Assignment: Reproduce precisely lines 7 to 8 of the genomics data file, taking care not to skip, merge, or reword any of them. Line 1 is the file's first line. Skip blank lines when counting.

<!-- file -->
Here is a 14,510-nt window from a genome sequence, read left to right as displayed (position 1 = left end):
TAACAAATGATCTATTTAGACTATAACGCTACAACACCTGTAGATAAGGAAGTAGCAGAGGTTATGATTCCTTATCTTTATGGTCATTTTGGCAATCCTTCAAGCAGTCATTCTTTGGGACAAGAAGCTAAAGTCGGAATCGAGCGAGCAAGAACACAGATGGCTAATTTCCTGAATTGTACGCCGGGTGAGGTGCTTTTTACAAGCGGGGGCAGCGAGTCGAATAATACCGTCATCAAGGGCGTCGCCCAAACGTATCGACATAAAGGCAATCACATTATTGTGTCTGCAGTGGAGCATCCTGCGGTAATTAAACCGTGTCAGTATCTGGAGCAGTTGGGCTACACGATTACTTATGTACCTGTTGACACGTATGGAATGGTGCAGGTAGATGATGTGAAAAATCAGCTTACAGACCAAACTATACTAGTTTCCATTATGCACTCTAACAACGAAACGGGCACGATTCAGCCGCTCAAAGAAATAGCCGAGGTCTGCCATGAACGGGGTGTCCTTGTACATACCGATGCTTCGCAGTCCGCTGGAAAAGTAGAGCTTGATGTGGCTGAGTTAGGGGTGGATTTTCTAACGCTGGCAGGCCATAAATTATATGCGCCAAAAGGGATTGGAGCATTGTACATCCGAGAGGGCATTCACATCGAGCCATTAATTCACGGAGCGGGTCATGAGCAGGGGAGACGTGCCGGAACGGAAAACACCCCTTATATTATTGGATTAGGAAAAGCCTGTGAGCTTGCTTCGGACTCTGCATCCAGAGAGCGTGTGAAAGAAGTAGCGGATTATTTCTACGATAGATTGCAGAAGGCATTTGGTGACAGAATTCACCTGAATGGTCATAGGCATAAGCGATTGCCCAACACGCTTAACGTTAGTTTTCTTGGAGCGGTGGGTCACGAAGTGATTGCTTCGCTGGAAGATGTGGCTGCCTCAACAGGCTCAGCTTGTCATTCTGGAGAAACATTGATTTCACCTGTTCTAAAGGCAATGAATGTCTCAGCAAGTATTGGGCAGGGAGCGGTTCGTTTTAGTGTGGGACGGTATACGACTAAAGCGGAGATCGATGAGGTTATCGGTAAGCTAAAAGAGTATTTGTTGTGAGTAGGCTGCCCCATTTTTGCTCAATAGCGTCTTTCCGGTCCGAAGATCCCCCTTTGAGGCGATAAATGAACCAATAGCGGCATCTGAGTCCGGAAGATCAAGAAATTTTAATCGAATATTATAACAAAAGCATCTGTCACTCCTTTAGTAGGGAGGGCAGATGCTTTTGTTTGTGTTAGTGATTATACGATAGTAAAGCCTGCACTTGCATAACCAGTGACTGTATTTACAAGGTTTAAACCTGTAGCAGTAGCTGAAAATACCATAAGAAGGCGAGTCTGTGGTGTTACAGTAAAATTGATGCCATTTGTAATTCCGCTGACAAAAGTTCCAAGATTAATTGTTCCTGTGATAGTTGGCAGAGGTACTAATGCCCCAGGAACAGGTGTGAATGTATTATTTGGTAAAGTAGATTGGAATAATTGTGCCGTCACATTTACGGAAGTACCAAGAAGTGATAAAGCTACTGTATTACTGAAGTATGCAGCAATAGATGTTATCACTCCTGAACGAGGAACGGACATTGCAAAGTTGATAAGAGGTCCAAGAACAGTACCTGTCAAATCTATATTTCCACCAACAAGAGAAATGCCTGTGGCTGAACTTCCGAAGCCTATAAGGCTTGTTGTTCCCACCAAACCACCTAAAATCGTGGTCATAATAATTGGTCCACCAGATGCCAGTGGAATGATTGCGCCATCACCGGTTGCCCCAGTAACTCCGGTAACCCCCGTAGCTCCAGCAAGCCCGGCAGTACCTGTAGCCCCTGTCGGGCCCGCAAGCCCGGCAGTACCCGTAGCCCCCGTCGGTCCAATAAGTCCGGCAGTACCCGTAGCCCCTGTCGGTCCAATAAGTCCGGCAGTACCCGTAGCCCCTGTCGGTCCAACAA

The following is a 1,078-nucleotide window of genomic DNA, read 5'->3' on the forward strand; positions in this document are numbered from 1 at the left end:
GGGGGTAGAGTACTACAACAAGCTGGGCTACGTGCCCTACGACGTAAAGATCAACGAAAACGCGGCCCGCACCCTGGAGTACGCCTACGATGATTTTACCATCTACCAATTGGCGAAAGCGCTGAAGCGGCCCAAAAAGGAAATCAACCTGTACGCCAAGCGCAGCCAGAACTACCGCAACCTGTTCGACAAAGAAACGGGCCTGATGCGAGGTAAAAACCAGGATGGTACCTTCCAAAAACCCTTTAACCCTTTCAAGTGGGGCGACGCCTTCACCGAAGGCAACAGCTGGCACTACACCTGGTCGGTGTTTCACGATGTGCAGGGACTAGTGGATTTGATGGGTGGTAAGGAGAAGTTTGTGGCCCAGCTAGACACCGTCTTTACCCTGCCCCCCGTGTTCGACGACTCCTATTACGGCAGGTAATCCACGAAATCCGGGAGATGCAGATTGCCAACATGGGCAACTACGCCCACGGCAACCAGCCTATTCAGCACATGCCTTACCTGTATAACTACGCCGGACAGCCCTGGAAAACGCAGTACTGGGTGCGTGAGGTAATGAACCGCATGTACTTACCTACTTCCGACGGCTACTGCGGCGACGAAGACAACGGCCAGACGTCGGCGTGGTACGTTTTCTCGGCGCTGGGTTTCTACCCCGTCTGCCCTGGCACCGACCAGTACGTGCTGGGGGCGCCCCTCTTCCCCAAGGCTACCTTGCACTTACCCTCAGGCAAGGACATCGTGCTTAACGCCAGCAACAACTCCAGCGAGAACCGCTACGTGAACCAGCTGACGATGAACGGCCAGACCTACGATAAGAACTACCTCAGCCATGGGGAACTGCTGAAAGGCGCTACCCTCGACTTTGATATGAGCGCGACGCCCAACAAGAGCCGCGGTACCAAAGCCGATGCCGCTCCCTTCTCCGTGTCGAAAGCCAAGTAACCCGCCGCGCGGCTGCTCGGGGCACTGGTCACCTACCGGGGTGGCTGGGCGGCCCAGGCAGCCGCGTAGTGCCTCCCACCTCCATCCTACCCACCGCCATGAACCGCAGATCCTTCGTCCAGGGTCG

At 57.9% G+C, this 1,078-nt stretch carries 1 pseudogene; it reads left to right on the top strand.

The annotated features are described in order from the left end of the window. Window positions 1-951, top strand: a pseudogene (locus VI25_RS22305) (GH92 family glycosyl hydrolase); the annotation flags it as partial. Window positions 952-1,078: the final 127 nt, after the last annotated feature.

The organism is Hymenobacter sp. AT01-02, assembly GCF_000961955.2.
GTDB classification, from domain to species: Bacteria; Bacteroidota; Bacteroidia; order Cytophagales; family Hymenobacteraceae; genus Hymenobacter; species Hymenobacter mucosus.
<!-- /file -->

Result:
The organism is Hymenobacter sp. AT01-02, assembly GCF_000961955.2.
GTDB classification, from domain to species: Bacteria; Bacteroidota; Bacteroidia; order Cytophagales; family Hymenobacteraceae; genus Hymenobacter; species Hymenobacter mucosus.